The Human Rights and Social Justice Committee has been tasked by the board to assess the situation of the Baltimore Sheraton union boycott and recommend appropriate action, not just for this year’s situation but draft a policy and procedure to proactively address potential problems in the future. Betsy Taylor, who is from the area, assembled this history for the benefit of the Committee and the overall SfAA membership.
By Betsy Taylor
Virginia Tech University
SfAA met this year in a Baltimore hotel which unions have boycotted for years because of widely publicized and serious labor problems. In early November 2007, workers at the Baltimore Sheraton voted to call for a boycott of their own workplace. The workers were represented by two unions – UNITE HERE Local 7 and the International Union of Operating Engineers (IOUE). These unions kicked off the boycott campaign on Nov 18, 2007 with a rally at Baltimore’s City Hall, followed by a march to the Baltimore Sheraton with hundreds of people from over 30 social justice organizations and unions. Within a year, the boycott had been endorsed by the Baltimore City Council, several members of the Maryland State General Assembly, the Women’s Law Center of Maryland, and other prominent local organizations. The unions estimate that the hotel lost $2.2 million in revenue by the end of 2008, as major organizations canceled events – including the Democratic National Committee National Convention, NAACP, and United Way. By July 2010, the AFL-CIO – the official national umbrella organization for American unions – had endorsed the UNITE HERE boycott.
By Mark Schuller
HRSJ Committee Chair
Trainings—expanding the ‘activist toolkit’
The Human Rights and Social Justice Committee and our members have been active this year. We have an active and growing membership, with some great ideas coming from the membership about building on and expanding our activist toolkit: in 2010, we organized a workshop on working with the media. Last year was a roundtable on lessons learned through advocacy. This year we had a workshop on working with IRBs, attended by 14 people: “Beyond the IRB: Expert Advice on the Realities, Risks, and Benefits in Performing Human Rights and Social Justice Research” – Carla Pezzia and Cheryl McClary organized the session that included Barbara Rose Johnston, Bill McKinney, Mark Schuller, Susan Stonich, and Betsy Taylor.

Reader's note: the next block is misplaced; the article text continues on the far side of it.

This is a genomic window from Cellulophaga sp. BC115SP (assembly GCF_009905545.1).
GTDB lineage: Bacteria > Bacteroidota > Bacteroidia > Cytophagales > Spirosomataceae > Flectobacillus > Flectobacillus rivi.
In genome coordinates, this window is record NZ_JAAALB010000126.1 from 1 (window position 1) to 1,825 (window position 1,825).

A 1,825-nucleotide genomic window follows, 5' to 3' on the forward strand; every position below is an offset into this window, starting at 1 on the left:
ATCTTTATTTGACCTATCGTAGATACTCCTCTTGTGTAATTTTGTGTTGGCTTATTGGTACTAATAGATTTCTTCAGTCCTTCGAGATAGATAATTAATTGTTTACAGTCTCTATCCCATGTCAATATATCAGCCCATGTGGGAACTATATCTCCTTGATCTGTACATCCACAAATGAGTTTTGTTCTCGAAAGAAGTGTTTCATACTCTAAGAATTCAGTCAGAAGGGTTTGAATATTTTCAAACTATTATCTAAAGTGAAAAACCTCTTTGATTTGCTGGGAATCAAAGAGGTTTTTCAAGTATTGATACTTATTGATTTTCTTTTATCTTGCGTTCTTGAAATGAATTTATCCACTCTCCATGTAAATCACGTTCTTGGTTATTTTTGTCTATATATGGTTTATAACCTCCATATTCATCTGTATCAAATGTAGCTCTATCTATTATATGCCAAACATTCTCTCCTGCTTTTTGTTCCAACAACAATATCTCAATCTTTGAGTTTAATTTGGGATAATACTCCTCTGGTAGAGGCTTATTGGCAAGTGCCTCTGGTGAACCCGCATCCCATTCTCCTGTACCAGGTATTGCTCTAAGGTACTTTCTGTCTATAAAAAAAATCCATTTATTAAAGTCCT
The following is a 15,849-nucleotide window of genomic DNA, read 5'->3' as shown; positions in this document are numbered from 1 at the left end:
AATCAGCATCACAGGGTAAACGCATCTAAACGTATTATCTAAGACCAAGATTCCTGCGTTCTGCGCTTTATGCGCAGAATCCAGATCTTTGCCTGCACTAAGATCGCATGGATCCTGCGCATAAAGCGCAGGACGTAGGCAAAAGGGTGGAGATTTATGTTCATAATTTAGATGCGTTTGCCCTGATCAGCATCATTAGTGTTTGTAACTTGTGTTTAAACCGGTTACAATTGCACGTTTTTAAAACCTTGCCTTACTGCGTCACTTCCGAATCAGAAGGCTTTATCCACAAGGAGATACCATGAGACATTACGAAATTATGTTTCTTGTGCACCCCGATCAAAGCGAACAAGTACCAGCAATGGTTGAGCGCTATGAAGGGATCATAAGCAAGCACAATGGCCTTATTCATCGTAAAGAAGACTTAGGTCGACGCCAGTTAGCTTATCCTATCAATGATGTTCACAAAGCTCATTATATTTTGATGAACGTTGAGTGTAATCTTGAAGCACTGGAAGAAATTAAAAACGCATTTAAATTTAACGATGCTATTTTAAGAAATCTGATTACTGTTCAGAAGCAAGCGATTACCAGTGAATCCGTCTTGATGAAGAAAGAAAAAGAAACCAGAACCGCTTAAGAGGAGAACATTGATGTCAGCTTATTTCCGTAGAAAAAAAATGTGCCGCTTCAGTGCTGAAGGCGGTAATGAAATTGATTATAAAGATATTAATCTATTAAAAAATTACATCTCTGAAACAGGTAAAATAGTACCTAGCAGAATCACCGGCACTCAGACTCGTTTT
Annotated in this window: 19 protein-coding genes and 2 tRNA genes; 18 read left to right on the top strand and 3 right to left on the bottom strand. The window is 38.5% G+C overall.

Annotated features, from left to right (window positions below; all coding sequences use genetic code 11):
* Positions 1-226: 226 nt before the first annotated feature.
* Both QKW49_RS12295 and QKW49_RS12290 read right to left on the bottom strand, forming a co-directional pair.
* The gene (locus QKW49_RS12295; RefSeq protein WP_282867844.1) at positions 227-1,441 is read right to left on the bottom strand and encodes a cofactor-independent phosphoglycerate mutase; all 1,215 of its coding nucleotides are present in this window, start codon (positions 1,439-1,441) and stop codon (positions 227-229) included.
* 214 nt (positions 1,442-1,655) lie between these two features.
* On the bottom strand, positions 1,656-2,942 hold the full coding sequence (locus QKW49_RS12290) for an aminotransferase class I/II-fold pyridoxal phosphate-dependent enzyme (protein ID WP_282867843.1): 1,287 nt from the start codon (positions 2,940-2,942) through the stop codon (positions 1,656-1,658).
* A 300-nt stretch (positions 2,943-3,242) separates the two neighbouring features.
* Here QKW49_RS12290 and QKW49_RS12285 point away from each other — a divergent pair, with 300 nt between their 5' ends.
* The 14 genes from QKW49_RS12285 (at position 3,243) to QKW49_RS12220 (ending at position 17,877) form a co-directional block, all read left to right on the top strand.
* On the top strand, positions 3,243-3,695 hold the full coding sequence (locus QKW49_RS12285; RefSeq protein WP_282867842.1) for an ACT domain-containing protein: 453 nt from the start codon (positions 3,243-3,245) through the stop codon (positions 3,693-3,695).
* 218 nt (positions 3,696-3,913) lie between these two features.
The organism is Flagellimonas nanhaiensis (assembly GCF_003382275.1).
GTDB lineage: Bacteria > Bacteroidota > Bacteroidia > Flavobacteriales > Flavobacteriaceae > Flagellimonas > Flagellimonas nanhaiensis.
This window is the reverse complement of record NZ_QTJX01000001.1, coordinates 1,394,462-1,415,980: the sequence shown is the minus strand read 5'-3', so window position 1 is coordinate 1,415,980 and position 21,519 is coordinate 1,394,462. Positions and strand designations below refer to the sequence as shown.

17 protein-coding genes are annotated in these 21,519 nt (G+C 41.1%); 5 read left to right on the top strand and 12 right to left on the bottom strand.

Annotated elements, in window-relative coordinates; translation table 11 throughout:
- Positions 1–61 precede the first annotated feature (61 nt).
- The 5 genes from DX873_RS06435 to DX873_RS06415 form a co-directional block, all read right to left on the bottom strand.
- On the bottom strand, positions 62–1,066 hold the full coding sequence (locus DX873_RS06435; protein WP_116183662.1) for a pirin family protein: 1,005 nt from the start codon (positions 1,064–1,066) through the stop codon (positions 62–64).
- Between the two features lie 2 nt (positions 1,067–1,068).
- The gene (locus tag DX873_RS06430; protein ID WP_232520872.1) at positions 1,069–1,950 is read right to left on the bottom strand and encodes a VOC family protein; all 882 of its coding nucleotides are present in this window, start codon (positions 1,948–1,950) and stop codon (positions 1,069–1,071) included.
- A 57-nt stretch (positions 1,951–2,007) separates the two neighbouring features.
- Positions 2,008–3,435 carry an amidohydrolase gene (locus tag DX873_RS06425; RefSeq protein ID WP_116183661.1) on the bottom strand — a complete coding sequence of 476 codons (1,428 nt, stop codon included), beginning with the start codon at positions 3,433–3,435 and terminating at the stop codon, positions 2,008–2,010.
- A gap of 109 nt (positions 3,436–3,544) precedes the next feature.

By Carla Pezzia
University of Texas-San Antonio
The HRSJ Committee recently started a new initiative where students get the opportunity to conduct interviews about the HRSJ work of experienced activist anthropologists. We will be highlighting some of these interviews here in the newsletter. The podcast team has also graciously agreed to allow us to post full interviews on their website. Any comments, questions, or suggestions for this initiative can be addressed to Carla Pezzia, Carla.email@example.com.
A Conversation with Dr. Josiah Heyman
By Allison Czapp [firstname.lastname@example.org]
Calls to action may be abundant in the anthropological literature, but the dearth of writing about how to be an activist anthropologist can leave practitioners of the discipline treading murky waters — particularly when the academic and activist realms can at times appear to be polar opposites.
By Mark Schuller
New York College, City College of New York
At the SfAA meetings in Seattle, the Committee organized two special events: a roundtable on the citizen mobilization in North Africa and the Middle East – the so-called “Arab Spring.” This event, organized by committee member Diane King and moderated by Mark Schuller, included Andrew Gardner, Hsain Ilahaine, and Julia Wignall. This discussion was podcast (http://sfaapodcasts.net/2011/04/24/chair-king-diane-and-schuller-mark-panelists-andrew-gardner-ilahiane-hsain-yogamaya-mantha-leslie-mutuku-rignall-karen/), and a second Issue Briefing came out of this discussion: http://www.sfaa.net/committees/humanrights/humanrights.html